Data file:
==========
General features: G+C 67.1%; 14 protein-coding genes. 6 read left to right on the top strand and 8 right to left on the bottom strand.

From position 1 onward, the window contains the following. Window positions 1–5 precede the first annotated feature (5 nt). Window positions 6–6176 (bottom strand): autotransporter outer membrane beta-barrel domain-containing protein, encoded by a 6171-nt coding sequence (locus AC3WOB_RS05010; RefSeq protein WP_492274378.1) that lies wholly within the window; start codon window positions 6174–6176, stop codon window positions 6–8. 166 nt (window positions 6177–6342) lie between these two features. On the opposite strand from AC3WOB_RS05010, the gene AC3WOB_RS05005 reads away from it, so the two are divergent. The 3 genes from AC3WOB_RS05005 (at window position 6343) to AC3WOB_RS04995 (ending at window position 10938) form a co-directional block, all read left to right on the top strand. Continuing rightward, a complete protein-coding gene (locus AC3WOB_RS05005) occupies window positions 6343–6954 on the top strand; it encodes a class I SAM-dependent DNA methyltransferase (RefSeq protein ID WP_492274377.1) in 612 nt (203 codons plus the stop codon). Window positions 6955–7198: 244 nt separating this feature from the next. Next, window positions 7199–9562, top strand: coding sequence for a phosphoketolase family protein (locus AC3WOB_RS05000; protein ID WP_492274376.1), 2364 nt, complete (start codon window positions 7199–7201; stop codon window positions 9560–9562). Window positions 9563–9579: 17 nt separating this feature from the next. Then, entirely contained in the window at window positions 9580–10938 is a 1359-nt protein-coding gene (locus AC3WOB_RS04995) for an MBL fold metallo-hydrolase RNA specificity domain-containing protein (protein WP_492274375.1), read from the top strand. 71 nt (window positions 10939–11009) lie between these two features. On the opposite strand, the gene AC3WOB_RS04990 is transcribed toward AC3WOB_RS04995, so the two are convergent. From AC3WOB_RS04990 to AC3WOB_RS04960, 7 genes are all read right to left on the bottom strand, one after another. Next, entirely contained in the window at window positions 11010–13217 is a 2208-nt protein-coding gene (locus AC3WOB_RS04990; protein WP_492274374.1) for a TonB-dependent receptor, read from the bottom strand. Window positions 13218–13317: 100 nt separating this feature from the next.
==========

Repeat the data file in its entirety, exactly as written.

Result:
General features: G+C 67.1%; 14 protein-coding genes. 6 read left to right on the top strand and 8 right to left on the bottom strand.

From position 1 onward, the window contains the following. Window positions 1–5 precede the first annotated feature (5 nt). Window positions 6–6176 (bottom strand): autotransporter outer membrane beta-barrel domain-containing protein, encoded by a 6171-nt coding sequence (locus AC3WOB_RS05010; RefSeq protein WP_492274378.1) that lies wholly within the window; start codon window positions 6174–6176, stop codon window positions 6–8. 166 nt (window positions 6177–6342) lie between these two features. On the opposite strand from AC3WOB_RS05010, the gene AC3WOB_RS05005 reads away from it, so the two are divergent. The 3 genes from AC3WOB_RS05005 (at window position 6343) to AC3WOB_RS04995 (ending at window position 10938) form a co-directional block, all read left to right on the top strand. Continuing rightward, a complete protein-coding gene (locus AC3WOB_RS05005) occupies window positions 6343–6954 on the top strand; it encodes a class I SAM-dependent DNA methyltransferase (RefSeq protein ID WP_492274377.1) in 612 nt (203 codons plus the stop codon). Window positions 6955–7198: 244 nt separating this feature from the next. Next, window positions 7199–9562, top strand: coding sequence for a phosphoketolase family protein (locus AC3WOB_RS05000; protein ID WP_492274376.1), 2364 nt, complete (start codon window positions 7199–7201; stop codon window positions 9560–9562). Window positions 9563–9579: 17 nt separating this feature from the next. Then, entirely contained in the window at window positions 9580–10938 is a 1359-nt protein-coding gene (locus AC3WOB_RS04995) for an MBL fold metallo-hydrolase RNA specificity domain-containing protein (protein WP_492274375.1), read from the top strand. 71 nt (window positions 10939–11009) lie between these two features. On the opposite strand, the gene AC3WOB_RS04990 is transcribed toward AC3WOB_RS04995, so the two are convergent. From AC3WOB_RS04990 to AC3WOB_RS04960, 7 genes are all read right to left on the bottom strand, one after another. Next, entirely contained in the window at window positions 11010–13217 is a 2208-nt protein-coding gene (locus AC3WOB_RS04990; protein WP_492274374.1) for a TonB-dependent receptor, read from the bottom strand. Window positions 13218–13317: 100 nt separating this feature from the next.